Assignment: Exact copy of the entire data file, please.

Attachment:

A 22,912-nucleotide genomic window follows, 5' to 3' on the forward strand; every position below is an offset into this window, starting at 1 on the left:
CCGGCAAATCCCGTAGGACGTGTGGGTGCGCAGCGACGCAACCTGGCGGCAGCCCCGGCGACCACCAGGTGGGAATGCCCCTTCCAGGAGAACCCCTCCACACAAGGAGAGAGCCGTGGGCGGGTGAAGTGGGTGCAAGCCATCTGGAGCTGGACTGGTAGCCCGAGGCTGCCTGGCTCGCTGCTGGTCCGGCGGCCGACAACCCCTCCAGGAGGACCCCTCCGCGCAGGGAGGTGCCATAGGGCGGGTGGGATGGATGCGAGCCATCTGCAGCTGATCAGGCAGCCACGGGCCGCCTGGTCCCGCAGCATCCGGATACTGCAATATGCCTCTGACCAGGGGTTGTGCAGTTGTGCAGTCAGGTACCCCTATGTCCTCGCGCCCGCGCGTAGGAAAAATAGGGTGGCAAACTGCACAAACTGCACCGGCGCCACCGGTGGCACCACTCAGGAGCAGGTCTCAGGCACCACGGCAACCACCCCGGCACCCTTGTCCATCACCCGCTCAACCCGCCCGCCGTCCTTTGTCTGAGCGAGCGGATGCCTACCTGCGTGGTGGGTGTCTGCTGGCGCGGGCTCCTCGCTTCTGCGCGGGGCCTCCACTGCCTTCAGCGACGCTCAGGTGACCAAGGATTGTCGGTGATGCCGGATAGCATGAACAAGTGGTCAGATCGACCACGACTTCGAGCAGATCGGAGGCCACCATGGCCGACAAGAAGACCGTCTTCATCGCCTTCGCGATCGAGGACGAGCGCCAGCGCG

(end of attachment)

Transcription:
A 22,912-nucleotide genomic window follows, 5' to 3' on the forward strand; every position below is an offset into this window, starting at 1 on the left:
CCGGCAAATCCCGTAGGACGTGTGGGTGCGCAGCGACGCAACCTGGCGGCAGCCCCGGCGACCACCAGGTGGGAATGCCCCTTCCAGGAGAACCCCTCCACACAAGGAGAGAGCCGTGGGCGGGTGAAGTGGGTGCAAGCCATCTGGAGCTGGACTGGTAGCCCGAGGCTGCCTGGCTCGCTGCTGGTCCGGCGGCCGACAACCCCTCCAGGAGGACCCCTCCGCGCAGGGAGGTGCCATAGGGCGGGTGGGATGGATGCGAGCCATCTGCAGCTGATCAGGCAGCCACGGGCCGCCTGGTCCCGCAGCATCCGGATACTGCAATATGCCTCTGACCAGGGGTTGTGCAGTTGTGCAGTCAGGTACCCCTATGTCCTCGCGCCCGCGCGTAGGAAAAATAGGGTGGCAAACTGCACAAACTGCACCGGCGCCACCGGTGGCACCACTCAGGAGCAGGTCTCAGGCACCACGGCAACCACCCCGGCACCCTTGTCCATCACCCGCTCAACCCGCCCGCCGTCCTTTGTCTGAGCGAGCGGATGCCTACCTGCGTGGTGGGTGTCTGCTGGCGCGGGCTCCTCGCTTCTGCGCGGGGCCTCCACTGCCTTCAGCGACGCTCAGGTGACCAAGGATTGTCGGTGATGCCGGATAGCATGAACAAGTGGTCAGATCGACCACGACTTCGAGCAGATCGGAGGCCACCATGGCCGACAAGAAGACCGTCTTCATCGCCTTCGCGATCGAGGACGAGCGCCAGCGCG